– Amargein
    Jan 27, 2019 at 19:06

Using awk seems excessive in this circumstance, how about a tr and a while-loop:

tr , '\n' <<<"$var" | while read; do
  echo $REPLY


  • Great. REPLY being the default name argument for read built-in shell command.
    – user86041
    Jan 27, 2019 at 12:21
  • 2
    Note that this requires that the shell uses a default variable to put the data in from read, which bash happens to do, but this is not standard. Also, your read command may modify the data if it contains backslashes, and may strip flanking whitespace from the values. It would also read values with embedded newlines as multiple values. You additionally need "$REPLY" to stop the shell from splitting the value and from performing filename expansion on it.
    – Kusalananda
    Jan 27, 2019 at 12:40


unset data
while [ "$var" != "$data" ]; do
    data=${var%%,*}    # delete first comma and the bit after it
    var=${var#*,}      # delete bit up to first comma (and the comma)

    printf 'data = "%s"\n' "$data"

Here, we use variable substitutions to get each successive comma-delimited data field from the value of the var variable. The first assignment to data in the loop will remove everything from $var after the first comma. The var variable is then modified so that the first bit up to the first comma is deleted.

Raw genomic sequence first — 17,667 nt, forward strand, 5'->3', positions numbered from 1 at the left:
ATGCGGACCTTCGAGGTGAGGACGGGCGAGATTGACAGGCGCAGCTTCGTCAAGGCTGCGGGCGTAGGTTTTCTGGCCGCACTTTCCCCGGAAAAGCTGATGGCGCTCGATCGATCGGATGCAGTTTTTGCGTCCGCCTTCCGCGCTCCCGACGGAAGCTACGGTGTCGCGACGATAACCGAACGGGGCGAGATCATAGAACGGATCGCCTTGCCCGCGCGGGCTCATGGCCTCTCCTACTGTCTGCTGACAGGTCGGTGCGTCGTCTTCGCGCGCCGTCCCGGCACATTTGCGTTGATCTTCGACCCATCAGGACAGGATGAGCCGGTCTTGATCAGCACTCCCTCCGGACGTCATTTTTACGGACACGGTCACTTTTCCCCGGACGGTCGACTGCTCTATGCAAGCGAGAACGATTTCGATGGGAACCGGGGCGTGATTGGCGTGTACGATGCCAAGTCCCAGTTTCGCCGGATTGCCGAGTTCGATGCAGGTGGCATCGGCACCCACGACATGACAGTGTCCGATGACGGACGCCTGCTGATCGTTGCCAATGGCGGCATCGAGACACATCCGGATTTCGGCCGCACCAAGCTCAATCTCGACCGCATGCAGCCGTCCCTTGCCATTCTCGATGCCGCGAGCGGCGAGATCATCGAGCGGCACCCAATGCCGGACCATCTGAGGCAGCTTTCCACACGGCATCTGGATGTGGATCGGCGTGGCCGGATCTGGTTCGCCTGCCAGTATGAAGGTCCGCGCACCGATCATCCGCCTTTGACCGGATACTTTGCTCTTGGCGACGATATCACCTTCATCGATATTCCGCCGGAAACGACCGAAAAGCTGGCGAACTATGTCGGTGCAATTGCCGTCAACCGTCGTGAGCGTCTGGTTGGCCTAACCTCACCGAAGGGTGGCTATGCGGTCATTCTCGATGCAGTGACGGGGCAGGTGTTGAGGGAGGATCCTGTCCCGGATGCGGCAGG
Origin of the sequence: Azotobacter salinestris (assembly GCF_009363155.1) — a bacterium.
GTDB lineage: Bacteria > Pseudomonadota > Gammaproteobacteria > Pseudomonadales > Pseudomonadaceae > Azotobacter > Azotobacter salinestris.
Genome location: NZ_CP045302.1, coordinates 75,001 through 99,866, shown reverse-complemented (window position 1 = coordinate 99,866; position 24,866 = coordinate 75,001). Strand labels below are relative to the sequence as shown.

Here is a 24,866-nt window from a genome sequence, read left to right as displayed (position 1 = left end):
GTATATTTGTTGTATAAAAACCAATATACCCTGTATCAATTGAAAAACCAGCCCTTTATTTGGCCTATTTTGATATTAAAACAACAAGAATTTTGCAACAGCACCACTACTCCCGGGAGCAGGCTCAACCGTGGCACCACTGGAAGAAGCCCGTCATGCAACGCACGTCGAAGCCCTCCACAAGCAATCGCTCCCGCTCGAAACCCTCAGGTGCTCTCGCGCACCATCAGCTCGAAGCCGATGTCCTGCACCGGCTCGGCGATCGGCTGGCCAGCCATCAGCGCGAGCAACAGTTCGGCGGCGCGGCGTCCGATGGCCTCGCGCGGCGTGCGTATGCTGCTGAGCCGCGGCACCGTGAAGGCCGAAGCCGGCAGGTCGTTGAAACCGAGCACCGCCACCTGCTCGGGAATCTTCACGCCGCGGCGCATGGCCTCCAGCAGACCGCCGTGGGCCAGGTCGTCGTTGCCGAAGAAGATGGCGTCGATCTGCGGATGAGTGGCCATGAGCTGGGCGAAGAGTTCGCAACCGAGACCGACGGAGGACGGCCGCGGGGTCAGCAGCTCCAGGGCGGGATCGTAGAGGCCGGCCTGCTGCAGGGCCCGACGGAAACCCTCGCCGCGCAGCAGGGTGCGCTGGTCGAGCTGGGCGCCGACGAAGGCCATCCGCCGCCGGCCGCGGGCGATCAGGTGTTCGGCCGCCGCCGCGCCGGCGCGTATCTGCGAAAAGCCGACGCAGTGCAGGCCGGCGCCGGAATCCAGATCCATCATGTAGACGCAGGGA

This continues until "$var" = "$data" which means that nothing more can be done to the string.

This way of doing it would allow us to handle comma-separated data strings that contain embedded newlines:

line2,data2,last bit
goes here'

With the above values in var, the above script would output

data = "line1
data = "data2"
data = "last bit
goes here"

Not caring about embedded newlines; You very seldom have to loop over invocations of awk.

Note that awk is perfectly happy to read your string as a set of comma-delimited fields, and that it's able to loop over these:

printf '%s\n' "$var" |
awk -F ',' '{ for (i=1; i<=NF; i++) print $i }'

With var='data1,data2,data3', this would print


Another shell solution that makes use of the IFS variable to split the $var value into bits while also using set -f to disable filename expansion:

set -f
oldIFS=$IFS; IFS=','

set -- $var

IFS=$oldIFS; unset oldIFS
set +f

for data do
    printf 'data = "%s"\n' "$data"

can accept both j (as variable) and $j (as field index):

for i in 1 2 3; do echo "$var" | awk -v j=$i -F , '{print $j}'; done

$i in the example "confused" awk which one to use (shell or its own variable - taking precedence) as both are referred to with $ prefix.


shell which is standard for "portable" scripting do not support:

(( i=1; i<=3; i++; )) and <<< $var constructs

Also you might consider using seq command in for loop for finer control in number sequence generation, if available.

  • 3
    Your loop would only work if you happened to have three files called 1, 2 and 3 in the current directory. Also, you use variable expansion unquoted in the shell which may have unwanted consequences if the data contains filename patterns (like *). The echo may furthermore modify the data if it contains backslashes.
    – Kusalananda
    Jan 27, 2019 at 13:22